Australian women with breast implants are being warned they could be at risk of cancer.

With the cosmetic surgery dropping in price and exploding in popularity, 40,000 women are getting implants in Australia each year.

A ground-breaking new Australian study which was just released online and ahead of print in Plastic and Reconstructive Surgery Journal, reveals for the first time the true risk to women of developing a rare type of cancer of the immune system from breast implant surgery.

About 60 women in Australia and New Zealand have now developed anaplastic large cell lymphoma (ALCL) linked to their implants. Four women have died.

The new research draws on breast implant sales data to work out the risk of the implant-associated cancer, a rare form of Non-Hodgkin Lymphoma that typically takes years to develop.

“The number of cases that are being reported is increasing around the world – and in Australia we actually have a relatively high incidence of it,” Professor Anand Deva, head of cosmetic, plastic and reconstructive surgery at Macquarie University in Sydney said.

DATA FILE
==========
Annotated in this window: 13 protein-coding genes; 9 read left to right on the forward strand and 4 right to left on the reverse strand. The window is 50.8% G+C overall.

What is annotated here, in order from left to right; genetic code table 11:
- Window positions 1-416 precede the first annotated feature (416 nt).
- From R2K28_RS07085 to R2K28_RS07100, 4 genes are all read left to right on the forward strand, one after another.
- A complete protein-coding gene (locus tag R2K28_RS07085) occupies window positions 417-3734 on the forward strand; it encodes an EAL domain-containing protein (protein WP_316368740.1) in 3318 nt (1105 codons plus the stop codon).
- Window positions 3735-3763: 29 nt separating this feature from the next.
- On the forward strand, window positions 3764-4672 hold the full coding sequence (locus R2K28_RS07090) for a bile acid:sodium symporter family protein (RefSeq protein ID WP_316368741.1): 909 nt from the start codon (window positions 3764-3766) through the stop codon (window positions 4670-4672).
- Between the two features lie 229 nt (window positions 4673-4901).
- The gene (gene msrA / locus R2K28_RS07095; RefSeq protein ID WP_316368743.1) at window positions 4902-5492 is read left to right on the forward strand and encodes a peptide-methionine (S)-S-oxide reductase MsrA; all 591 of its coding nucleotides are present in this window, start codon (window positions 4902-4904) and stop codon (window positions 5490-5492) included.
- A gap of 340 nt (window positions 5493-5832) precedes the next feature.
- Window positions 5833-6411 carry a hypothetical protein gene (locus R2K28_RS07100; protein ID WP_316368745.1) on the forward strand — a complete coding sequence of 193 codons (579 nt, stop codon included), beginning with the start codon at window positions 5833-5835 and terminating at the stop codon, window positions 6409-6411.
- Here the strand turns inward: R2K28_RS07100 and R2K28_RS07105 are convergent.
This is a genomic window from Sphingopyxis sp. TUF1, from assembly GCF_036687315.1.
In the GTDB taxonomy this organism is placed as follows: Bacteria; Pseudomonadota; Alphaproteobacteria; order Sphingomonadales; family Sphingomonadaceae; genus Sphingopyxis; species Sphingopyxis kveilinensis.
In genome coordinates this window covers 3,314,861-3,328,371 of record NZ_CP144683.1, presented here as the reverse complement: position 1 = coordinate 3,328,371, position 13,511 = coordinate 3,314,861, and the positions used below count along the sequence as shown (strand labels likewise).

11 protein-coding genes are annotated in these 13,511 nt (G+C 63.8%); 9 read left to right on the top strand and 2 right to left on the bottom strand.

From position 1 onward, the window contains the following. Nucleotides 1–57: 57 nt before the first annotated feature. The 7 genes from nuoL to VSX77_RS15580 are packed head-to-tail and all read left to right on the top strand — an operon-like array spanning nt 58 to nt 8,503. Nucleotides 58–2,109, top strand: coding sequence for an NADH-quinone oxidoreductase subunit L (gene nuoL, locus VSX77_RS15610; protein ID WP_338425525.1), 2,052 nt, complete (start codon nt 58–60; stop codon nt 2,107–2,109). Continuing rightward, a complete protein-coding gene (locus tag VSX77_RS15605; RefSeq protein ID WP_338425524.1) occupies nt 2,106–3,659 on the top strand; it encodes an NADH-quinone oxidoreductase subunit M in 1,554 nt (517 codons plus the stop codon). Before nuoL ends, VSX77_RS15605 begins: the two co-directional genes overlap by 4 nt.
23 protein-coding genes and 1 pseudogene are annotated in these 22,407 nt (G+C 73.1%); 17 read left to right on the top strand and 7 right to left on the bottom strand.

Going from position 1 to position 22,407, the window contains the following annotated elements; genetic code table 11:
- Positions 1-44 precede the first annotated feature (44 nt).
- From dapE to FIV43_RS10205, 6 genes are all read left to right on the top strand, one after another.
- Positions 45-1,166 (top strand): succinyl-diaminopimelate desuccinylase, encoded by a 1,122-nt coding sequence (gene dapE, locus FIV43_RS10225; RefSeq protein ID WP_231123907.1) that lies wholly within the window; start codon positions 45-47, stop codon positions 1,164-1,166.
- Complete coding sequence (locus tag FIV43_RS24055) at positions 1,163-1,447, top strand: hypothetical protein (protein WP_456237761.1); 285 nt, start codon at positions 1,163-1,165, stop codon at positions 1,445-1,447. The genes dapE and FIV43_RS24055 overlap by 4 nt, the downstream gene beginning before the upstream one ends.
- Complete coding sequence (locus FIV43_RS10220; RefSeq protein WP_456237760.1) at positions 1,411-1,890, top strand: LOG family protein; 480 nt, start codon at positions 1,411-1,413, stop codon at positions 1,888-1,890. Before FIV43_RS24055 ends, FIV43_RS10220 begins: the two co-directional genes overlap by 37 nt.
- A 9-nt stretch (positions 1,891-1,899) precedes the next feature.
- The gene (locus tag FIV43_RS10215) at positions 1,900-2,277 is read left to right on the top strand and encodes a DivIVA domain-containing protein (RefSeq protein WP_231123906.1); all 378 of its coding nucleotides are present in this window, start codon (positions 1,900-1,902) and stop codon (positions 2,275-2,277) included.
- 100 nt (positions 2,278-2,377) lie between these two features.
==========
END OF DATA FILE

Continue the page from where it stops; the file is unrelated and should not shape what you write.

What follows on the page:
Professor Deva is at the forefront of international research establishing the link between implants and ALCL.

“If women are considering breast implant surgery for any reason, their surgeon should inform them of the specific risk of this disease.”

According to the new study, the current risk of developing ALCL from the riskiest type of implants is about one in 3,800 – although much also depends on infection control, time and patient genetics.